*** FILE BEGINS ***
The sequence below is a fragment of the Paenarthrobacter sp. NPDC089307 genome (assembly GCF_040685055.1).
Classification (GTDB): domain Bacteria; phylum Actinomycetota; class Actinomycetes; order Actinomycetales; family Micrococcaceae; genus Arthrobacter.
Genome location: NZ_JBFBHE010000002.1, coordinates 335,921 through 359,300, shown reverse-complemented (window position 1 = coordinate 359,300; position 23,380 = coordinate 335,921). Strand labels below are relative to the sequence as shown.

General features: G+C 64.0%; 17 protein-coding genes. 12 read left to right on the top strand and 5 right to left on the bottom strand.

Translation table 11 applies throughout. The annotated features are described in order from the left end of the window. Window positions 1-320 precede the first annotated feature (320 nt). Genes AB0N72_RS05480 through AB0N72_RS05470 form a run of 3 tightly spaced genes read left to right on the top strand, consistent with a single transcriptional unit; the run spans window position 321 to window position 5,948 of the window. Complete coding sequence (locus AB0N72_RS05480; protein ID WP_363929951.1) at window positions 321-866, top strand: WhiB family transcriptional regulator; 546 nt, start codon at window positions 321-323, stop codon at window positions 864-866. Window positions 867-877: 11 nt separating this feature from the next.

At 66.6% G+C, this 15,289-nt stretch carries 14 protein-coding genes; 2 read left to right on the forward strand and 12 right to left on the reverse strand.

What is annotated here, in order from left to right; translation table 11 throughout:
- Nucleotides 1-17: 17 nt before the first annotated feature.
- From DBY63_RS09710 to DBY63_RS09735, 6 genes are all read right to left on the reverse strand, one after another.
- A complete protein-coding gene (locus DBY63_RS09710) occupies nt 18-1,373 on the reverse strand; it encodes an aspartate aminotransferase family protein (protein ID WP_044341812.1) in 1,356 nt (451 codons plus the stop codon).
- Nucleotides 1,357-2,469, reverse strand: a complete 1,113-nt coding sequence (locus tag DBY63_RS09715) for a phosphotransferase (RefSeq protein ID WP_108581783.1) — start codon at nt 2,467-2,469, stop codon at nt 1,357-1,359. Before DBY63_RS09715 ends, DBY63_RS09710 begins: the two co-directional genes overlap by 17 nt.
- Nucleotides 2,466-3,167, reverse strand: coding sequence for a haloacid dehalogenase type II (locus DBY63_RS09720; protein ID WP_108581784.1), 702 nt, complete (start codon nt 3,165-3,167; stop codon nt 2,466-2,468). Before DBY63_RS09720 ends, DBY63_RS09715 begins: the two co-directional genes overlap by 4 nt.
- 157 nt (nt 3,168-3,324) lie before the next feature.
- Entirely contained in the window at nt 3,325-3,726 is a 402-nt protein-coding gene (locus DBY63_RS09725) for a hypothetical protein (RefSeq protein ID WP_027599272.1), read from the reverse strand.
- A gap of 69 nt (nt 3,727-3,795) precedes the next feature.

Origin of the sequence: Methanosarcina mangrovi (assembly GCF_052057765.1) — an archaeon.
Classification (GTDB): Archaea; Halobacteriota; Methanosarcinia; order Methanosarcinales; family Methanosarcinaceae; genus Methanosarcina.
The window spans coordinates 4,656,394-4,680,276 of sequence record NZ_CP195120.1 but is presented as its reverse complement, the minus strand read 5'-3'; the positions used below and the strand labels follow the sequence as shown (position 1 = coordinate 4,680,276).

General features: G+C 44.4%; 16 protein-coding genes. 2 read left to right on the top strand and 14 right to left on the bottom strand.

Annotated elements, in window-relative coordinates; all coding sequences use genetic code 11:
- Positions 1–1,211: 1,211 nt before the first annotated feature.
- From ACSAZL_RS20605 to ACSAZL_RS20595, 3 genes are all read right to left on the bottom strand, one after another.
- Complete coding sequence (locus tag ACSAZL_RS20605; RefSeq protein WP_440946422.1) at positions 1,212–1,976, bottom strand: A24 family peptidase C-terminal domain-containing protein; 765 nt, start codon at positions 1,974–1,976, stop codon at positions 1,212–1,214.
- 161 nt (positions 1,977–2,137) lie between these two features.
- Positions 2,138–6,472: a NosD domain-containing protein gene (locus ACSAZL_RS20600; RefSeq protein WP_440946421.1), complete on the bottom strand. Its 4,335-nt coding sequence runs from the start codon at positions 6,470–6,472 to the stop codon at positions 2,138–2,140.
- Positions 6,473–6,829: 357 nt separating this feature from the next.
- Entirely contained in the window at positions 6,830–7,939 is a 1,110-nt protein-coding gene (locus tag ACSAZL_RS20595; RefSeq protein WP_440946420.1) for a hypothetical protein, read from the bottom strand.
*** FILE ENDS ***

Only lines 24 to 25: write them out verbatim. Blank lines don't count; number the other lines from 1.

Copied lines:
- 161 nt (positions 1,977–2,137) lie between these two features.
- Positions 2,138–6,472: a NosD domain-containing protein gene (locus ACSAZL_RS20600; RefSeq protein WP_440946421.1), complete on the bottom strand. Its 4,335-nt coding sequence runs from the start codon at positions 6,470–6,472 to the stop codon at positions 2,138–2,140.